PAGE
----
Louth hurler, Liam Molloy. 
Louth hurler, Liam Molloy. 

Louth hurlers hoping to end rollercoaster season on a high


By John Harrington

Liam Molloy hopes the Louth hurlers can end 2020 on a high by beating Fermanagh in Saturday’s Lory Meagher Cup Final after what he describes as a rollercoaster of a year.

The Wee County were relegated from Division 3A of the Allianz Hurling League after losing all five of their matches, but Molloy believes it’s a testament to the unity of the panel that they all regrouped after lockdown determined to have a real cut off the Lory Meagher Cup.

“Everyone stayed the course,” said Molloy.

“But that was definitely one of lowest points of my hurling career, losing to Monaghan in the final round of the league. On the day they were definitely the better team but we just felt we didn't give a good account of ourselves.

“We were very competitive in all our games, and in just the last five minutes of matches we lacked the confidence to close it out.

“We were actually leading against Donegal and they got a last minute goal and they went on to win the Nickey Rackard.

“We had just one training session after the League before lockdown and was frustrating we couldn't put things right straight away.

“There was a little bit of doubting ourselves as players because we didn't perform but it was straight into the club championship which is very competitive and there was no holding back.

“Once you knew the county was coming back, boys were really putting their hands up in the club championship.

“It just added to the competitiveness of the squad. You knew lads were bought back in because they had a good club championship.”

Molloy credits team manager and former Armagh county footballer and hurler, Paul McCormack, for ensuring enthusiasm levels have remained high in the panel despite an at times difficult year.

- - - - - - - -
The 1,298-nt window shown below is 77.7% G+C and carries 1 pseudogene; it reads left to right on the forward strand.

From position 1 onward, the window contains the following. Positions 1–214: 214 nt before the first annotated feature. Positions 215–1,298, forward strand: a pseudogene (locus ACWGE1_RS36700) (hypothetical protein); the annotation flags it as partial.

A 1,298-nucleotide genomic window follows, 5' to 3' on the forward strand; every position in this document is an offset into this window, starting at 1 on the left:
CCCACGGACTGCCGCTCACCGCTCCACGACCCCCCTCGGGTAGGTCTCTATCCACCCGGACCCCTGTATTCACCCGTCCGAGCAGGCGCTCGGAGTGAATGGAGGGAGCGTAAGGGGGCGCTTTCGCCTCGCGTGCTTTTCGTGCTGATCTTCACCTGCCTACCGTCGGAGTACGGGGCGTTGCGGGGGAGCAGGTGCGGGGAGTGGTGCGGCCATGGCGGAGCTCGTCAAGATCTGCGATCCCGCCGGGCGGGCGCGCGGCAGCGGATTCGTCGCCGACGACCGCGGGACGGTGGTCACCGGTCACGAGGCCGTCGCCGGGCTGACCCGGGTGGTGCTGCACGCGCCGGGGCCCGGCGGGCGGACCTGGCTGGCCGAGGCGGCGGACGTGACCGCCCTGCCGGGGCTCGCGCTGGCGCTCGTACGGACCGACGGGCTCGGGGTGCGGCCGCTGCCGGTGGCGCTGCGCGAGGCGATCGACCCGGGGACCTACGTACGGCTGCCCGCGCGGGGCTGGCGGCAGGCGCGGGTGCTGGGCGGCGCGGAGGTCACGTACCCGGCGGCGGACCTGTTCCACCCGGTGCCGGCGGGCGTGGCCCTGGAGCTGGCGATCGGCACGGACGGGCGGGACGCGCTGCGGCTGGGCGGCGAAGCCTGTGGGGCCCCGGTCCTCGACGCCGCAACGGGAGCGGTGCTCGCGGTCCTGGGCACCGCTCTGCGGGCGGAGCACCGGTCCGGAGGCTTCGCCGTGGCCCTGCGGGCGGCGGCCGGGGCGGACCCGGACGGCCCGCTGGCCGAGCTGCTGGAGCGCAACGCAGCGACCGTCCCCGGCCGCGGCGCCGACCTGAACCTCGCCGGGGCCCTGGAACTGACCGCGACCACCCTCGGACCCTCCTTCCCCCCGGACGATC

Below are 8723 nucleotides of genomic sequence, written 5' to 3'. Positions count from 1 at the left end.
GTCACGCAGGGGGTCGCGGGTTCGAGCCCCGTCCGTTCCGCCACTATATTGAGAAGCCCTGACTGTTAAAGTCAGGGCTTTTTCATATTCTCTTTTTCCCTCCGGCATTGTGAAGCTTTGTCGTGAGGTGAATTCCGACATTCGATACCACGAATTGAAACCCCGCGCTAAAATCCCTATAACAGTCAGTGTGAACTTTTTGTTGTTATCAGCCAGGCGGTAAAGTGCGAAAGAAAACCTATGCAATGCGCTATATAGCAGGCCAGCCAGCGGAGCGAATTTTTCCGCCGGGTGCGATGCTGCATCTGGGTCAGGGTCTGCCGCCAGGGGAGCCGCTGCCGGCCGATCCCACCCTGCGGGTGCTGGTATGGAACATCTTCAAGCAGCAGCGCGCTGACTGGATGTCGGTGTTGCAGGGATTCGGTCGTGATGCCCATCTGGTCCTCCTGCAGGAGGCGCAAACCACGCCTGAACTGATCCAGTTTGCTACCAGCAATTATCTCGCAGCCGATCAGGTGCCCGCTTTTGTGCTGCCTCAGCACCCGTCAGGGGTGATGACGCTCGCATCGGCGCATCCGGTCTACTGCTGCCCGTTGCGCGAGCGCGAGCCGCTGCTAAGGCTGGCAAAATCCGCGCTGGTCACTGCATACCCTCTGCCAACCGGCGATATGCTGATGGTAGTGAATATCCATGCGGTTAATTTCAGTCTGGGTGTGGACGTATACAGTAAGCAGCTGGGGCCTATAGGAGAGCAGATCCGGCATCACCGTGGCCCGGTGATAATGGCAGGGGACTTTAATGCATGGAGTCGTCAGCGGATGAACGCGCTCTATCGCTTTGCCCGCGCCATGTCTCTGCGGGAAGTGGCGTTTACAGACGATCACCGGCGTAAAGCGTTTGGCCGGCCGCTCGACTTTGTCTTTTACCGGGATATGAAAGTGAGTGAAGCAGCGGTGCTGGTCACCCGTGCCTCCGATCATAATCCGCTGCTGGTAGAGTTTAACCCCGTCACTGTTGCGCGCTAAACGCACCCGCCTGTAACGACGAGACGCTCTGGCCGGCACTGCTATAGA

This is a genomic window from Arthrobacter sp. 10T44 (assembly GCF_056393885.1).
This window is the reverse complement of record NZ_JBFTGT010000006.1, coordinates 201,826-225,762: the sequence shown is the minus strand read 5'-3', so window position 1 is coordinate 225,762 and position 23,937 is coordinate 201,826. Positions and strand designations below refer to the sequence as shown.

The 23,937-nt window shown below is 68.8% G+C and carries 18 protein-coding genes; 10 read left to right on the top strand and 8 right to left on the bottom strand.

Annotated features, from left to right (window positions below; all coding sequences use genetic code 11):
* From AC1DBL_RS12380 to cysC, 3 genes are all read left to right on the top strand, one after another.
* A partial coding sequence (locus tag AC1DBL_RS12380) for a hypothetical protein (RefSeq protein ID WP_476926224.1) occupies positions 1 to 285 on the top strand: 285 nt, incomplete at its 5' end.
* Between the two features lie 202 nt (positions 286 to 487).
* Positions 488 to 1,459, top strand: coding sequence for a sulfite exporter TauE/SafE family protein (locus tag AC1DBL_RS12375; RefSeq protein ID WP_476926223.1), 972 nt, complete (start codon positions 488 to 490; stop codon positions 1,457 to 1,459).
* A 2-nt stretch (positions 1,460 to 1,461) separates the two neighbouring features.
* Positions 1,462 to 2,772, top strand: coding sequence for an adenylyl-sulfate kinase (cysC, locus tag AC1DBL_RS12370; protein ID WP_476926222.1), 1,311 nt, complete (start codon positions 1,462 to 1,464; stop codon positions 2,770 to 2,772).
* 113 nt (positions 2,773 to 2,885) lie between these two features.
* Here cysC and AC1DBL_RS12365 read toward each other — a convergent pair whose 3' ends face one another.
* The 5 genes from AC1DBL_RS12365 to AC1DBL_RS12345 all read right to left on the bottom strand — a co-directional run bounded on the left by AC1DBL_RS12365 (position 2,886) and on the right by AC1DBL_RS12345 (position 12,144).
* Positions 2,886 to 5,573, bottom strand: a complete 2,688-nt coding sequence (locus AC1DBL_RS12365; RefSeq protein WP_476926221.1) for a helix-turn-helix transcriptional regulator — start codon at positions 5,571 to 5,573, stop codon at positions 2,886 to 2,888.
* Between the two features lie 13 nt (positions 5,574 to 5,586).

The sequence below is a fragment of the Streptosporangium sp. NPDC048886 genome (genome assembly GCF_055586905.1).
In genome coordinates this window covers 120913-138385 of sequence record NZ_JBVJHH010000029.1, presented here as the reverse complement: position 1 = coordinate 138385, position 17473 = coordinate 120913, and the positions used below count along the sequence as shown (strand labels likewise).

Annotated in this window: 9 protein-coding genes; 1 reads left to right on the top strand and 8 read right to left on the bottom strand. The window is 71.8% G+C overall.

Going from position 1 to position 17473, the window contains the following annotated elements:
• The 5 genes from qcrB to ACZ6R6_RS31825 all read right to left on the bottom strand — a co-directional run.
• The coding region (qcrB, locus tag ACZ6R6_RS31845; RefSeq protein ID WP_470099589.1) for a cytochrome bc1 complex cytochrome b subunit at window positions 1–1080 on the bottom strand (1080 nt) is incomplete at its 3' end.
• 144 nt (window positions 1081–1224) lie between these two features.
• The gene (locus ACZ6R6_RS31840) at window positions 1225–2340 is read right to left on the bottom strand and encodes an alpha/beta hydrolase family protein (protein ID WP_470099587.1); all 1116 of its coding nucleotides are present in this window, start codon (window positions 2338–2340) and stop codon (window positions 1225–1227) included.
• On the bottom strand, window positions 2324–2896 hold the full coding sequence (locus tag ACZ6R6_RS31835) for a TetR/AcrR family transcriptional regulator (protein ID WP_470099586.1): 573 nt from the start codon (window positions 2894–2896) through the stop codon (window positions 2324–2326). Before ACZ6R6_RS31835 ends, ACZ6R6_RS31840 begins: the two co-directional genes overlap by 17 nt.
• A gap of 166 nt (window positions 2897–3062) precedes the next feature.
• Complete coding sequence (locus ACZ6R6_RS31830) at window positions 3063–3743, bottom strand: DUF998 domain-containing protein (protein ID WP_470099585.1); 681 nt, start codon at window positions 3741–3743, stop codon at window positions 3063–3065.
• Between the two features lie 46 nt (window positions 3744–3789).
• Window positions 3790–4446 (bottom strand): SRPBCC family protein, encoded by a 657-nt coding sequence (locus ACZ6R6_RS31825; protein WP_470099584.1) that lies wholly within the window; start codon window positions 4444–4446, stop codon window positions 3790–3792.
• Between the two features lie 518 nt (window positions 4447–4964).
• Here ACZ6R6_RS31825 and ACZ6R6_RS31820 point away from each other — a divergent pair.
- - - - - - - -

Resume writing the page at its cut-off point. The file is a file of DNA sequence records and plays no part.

“He's been great,” says Molloy. “Even at this time of the year, training in November and after winning a county championship you might want to just go into a gym and hibernate, but he's kept training fresh, new, and different.

“We're going to different grounds around the county just to change things up. We went to the ball wall one night. Just doing different things to keep things fresh.

“The training itself is different every night. It's competitive, it's fun. It's not a slog this time of year which is good. Paul and the management have given us great training and they've really put things in place for players. Even just at the start of the year, the pre-season work we did was savage.

“We came bouncing into the League. I know we didn't get the results, but we were probably the fittest we've ever been coming into the League and that was down to them.

“Just whatever we've needed they really have our backs.”

Louth celebrate after winning the 2016 Lory Meagher Cup. 
Louth celebrate after winning the 2016 Lory Meagher Cup. 

Louth last won the Lory Meagher Cup back in 2016 when they defeated Sligo in the Final.

Since then, Sligo have won both the Lory Meagher and Nickey Rackard Cups in quick succession and competed in the Christy Ring Cup this year.

Gordon believes it’s an example that Louth hurling can aspire to emulate.

“I missed the first game against Sligo last season when they went on to win the Nickey Rackard,” he says.

“We would have played them U-21s and all that, and to just see the improvements and the jump that they've made it does give us motivation.

“In 2016 they were 12 points up at half-time and Louth managed to beat them. I'm not sure why we haven't kicked on, but we haven't realised our potential.

“Paul and management have really started to push us now and as players it's about getting that belief back and knowing we can compete at a stronger level.

“You see the standard of the young players coming through, even in our own club, boys putting their hand up, boys wanting to play hurling. That comes from seeing Louth do well, Louth playing in Croke Park.

“So there is a knock-on effect. I was watching the boys playing in 2016 and thinking this is class, this is where I want to be. It does start like that.

“Peter Fitzpatrick and the Louth county board are doing great work with the Louth hurlers by putting systems in place at underage for them to really build into the senior squad.”

Molloy is all to aware that it will require a big performance to beat Fermanagh on Saturday because the Erne-siders defeated Louth by a point in the round-robin phase.

“The first day they beat us in our home venue they brought a lot of bite,” he says.

“They really worked hard. It's probably a cliche, but they do work as a team. Everyone knows what everyone's about, everyone knows where everyone is.

“It's a big opportunity for us to play in a Final and play in Croke Park, so we're just looking forward to it and hoping for a big performance.”